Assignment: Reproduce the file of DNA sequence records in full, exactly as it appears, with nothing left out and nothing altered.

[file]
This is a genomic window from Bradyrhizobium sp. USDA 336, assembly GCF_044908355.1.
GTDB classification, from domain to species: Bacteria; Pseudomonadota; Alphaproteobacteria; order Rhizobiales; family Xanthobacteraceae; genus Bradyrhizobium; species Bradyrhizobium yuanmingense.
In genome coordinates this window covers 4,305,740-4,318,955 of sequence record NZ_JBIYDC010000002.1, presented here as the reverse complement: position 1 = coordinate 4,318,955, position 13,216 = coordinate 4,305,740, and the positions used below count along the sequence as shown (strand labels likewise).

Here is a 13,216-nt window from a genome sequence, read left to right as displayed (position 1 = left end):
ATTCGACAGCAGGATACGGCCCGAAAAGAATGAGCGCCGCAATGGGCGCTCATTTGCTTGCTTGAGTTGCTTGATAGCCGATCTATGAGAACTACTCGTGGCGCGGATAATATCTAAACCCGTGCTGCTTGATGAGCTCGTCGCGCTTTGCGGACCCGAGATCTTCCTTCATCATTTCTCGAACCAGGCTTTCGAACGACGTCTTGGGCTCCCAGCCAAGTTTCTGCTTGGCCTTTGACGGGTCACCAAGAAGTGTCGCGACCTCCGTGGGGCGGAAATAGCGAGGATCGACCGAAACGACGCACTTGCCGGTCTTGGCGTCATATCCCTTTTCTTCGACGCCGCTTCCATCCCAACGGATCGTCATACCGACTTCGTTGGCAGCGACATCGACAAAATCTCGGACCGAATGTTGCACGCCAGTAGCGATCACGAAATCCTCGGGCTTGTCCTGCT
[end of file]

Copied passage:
This is a genomic window from Bradyrhizobium sp. USDA 336, assembly GCF_044908355.1.
GTDB classification, from domain to species: Bacteria; Pseudomonadota; Alphaproteobacteria; order Rhizobiales; family Xanthobacteraceae; genus Bradyrhizobium; species Bradyrhizobium yuanmingense.
In genome coordinates this window covers 4,305,740-4,318,955 of sequence record NZ_JBIYDC010000002.1, presented here as the reverse complement: position 1 = coordinate 4,318,955, position 13,216 = coordinate 4,305,740, and the positions used below count along the sequence as shown (strand labels likewise).

Here is a 13,216-nt window from a genome sequence, read left to right as displayed (position 1 = left end):
ATTCGACAGCAGGATACGGCCCGAAAAGAATGAGCGCCGCAATGGGCGCTCATTTGCTTGCTTGAGTTGCTTGATAGCCGATCTATGAGAACTACTCGTGGCGCGGATAATATCTAAACCCGTGCTGCTTGATGAGCTCGTCGCGCTTTGCGGACCCGAGATCTTCCTTCATCATTTCTCGAACCAGGCTTTCGAACGACGTCTTGGGCTCCCAGCCAAGTTTCTGCTTGGCCTTTGACGGGTCACCAAGAAGTGTCGCGACCTCCGTGGGGCGGAAATAGCGAGGATCGACCGAAACGACGCACTTGCCGGTCTTGGCGTCATATCCCTTTTCTTCGACGCCGCTTCCATCCCAACGGATCGTCATACCGACTTCGTTGGCAGCGACATCGACAAAATCTCGGACCGAATGTTGCACGCCAGTAGCGATCACGAAATCCTCGGGCTTGTCCTGCT